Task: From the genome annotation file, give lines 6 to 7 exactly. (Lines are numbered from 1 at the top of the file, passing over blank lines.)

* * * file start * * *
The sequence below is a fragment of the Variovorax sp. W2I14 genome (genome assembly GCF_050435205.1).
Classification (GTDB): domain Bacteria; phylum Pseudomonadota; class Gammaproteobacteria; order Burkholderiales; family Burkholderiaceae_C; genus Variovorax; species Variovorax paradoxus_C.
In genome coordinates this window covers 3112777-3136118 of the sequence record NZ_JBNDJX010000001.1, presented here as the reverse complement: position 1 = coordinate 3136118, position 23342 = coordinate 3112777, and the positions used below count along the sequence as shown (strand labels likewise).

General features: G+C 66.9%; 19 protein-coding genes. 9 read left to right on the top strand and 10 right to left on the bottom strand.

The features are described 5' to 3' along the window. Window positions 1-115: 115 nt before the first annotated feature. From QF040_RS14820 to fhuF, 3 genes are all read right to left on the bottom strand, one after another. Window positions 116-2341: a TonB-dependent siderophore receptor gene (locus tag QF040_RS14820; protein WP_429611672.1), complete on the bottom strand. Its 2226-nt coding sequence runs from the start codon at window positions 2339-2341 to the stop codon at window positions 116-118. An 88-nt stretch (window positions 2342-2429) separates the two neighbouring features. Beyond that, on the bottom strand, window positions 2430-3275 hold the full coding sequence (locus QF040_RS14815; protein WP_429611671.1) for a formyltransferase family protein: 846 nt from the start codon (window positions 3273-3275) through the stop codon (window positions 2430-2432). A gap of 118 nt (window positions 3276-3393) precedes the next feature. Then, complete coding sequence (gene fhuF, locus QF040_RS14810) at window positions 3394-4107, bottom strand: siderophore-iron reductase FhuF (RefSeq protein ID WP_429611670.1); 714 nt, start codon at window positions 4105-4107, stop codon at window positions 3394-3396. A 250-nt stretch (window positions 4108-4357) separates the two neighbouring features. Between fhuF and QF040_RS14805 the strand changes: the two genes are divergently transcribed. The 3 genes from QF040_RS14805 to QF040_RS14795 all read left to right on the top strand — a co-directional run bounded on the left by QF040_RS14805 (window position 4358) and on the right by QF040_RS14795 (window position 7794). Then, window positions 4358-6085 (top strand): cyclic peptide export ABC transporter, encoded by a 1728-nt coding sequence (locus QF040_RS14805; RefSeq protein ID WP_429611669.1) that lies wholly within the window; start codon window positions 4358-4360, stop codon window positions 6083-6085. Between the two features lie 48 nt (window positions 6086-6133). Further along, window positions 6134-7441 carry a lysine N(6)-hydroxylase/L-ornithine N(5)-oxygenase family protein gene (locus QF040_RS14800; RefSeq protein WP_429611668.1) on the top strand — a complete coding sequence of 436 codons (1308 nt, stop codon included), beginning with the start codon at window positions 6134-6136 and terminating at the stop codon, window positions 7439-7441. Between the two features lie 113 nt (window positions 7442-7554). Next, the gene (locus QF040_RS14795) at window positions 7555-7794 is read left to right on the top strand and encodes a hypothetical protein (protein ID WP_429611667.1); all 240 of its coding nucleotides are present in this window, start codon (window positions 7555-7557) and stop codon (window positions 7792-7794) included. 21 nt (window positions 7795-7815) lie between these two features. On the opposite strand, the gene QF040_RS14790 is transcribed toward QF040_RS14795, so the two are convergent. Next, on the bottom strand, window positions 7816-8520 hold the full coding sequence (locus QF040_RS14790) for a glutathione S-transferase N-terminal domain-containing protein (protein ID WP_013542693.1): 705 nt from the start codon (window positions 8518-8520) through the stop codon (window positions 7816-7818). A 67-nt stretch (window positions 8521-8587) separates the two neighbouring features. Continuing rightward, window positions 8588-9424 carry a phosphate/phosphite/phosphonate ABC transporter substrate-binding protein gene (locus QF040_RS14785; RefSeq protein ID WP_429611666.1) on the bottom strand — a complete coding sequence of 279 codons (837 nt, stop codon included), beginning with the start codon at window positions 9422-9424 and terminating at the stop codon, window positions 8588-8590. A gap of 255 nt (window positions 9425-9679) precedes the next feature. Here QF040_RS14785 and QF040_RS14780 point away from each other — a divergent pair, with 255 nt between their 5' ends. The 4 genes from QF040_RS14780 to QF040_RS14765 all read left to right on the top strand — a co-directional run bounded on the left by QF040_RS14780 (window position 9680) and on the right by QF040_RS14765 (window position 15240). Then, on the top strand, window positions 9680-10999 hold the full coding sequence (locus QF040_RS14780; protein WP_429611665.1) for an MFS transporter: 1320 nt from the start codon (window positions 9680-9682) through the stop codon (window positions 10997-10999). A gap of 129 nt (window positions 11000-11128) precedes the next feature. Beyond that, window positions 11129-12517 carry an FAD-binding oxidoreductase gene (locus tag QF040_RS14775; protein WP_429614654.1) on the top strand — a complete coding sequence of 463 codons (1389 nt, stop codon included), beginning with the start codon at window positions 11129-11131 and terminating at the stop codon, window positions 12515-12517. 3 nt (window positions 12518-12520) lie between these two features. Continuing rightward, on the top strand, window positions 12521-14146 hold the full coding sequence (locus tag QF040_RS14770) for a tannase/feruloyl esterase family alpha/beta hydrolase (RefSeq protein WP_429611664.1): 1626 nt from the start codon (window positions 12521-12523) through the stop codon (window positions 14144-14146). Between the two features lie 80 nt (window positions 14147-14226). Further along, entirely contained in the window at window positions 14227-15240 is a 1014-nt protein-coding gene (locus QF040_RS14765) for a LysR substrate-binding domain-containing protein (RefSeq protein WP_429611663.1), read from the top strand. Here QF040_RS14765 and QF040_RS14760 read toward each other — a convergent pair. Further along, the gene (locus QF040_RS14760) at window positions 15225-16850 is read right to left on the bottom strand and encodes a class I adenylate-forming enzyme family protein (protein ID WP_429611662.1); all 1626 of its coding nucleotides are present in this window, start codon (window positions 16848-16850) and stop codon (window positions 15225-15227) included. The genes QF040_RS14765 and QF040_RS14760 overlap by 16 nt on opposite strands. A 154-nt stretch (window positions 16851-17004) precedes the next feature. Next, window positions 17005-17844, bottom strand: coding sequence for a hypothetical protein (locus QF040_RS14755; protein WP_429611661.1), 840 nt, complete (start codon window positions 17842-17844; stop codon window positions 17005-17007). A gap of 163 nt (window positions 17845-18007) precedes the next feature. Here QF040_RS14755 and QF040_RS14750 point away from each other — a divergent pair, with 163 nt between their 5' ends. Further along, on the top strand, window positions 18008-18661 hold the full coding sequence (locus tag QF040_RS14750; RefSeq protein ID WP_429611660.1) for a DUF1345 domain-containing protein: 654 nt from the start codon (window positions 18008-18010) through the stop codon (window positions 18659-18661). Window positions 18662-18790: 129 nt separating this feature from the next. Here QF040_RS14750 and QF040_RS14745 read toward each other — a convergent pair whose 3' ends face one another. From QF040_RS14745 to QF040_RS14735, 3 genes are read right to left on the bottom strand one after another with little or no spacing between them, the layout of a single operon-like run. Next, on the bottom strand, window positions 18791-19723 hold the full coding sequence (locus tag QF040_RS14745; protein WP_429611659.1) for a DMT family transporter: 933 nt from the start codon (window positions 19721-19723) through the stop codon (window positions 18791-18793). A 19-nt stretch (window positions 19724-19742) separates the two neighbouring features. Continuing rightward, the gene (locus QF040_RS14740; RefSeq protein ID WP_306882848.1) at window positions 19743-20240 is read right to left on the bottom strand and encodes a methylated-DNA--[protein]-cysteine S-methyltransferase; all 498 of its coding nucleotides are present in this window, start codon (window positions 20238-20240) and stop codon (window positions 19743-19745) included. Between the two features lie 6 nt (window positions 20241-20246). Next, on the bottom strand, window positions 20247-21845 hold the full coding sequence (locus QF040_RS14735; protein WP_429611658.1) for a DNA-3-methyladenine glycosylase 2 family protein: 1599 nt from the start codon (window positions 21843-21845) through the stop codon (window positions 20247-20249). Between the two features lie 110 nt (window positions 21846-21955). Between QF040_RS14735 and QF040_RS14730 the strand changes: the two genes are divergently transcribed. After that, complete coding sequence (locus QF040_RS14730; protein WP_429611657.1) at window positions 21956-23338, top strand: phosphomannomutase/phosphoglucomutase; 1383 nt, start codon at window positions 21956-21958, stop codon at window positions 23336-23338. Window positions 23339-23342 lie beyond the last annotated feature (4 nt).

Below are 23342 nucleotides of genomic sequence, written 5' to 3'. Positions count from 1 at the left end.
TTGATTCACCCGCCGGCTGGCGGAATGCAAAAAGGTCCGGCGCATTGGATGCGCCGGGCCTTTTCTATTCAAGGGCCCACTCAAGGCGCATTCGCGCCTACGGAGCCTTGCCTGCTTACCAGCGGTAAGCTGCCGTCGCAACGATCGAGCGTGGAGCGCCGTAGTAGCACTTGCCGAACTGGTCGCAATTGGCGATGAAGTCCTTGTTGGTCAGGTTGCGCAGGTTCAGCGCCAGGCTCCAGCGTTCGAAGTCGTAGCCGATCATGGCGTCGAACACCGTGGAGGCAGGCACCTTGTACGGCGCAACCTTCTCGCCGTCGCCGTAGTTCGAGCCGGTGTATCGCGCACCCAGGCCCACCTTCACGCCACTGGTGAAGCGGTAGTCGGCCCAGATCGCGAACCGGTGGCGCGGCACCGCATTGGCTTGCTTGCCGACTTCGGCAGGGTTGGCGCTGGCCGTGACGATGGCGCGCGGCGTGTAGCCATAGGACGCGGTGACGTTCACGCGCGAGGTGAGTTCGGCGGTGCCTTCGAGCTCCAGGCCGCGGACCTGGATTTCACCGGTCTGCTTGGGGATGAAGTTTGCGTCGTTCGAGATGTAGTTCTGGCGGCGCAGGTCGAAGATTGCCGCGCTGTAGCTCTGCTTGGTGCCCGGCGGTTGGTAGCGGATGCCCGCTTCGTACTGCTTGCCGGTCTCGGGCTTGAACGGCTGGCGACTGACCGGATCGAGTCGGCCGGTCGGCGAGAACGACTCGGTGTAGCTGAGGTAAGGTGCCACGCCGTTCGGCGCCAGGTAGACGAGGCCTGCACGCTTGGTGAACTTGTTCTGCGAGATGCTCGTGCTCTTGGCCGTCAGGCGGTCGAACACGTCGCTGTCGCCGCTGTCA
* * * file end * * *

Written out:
Below are 23342 nucleotides of genomic sequence, written 5' to 3'. Positions count from 1 at the left end.
TTGATTCACCCGCCGGCTGGCGGAATGCAAAAAGGTCCGGCGCATTGGATGCGCCGGGCCTTTTCTATTCAAGGGCCCACTCAAGGCGCATTCGCGCCTACGGAGCCTTGCCTGCTTACCAGCGGTAAGCTGCCGTCGCAACGATCGAGCGTGGAGCGCCGTAGTAGCACTTGCCGAACTGGTCGCAATTGGCGATGAAGTCCTTGTTGGTCAGGTTGCGCAGGTTCAGCGCCAGGCTCCAGCGTTCGAAGTCGTAGCCGATCATGGCGTCGAACACCGTGGAGGCAGGCACCTTGTACGGCGCAACCTTCTCGCCGTCGCCGTAGTTCGAGCCGGTGTATCGCGCACCCAGGCCCACCTTCACGCCACTGGTGAAGCGGTAGTCGGCCCAGATCGCGAACCGGTGGCGCGGCACCGCATTGGCTTGCTTGCCGACTTCGGCAGGGTTGGCGCTGGCCGTGACGATGGCGCGCGGCGTGTAGCCATAGGACGCGGTGACGTTCACGCGCGAGGTGAGTTCGGCGGTGCCTTCGAGCTCCAGGCCGCGGACCTGGATTTCACCGGTCTGCTTGGGGATGAAGTTTGCGTCGTTCGAGATGTAGTTCTGGCGGCGCAGGTCGAAGATTGCCGCGCTGTAGCTCTGCTTGGTGCCCGGCGGTTGGTAGCGGATGCCCGCTTCGTACTGCTTGCCGGTCTCGGGCTTGAACGGCTGGCGACTGACCGGATCGAGTCGGCCGGTCGGCGAGAACGACTCGGTGTAGCTGAGGTAAGGTGCCACGCCGTTCGGCGCCAGGTAGACGAGGCCTGCACGCTTGGTGAACTTGTTCTGCGAGATGCTCGTGCTCTTGGCCGTCAGGCGGTCGAACACGTCGCTGTCGCCGCTGTCA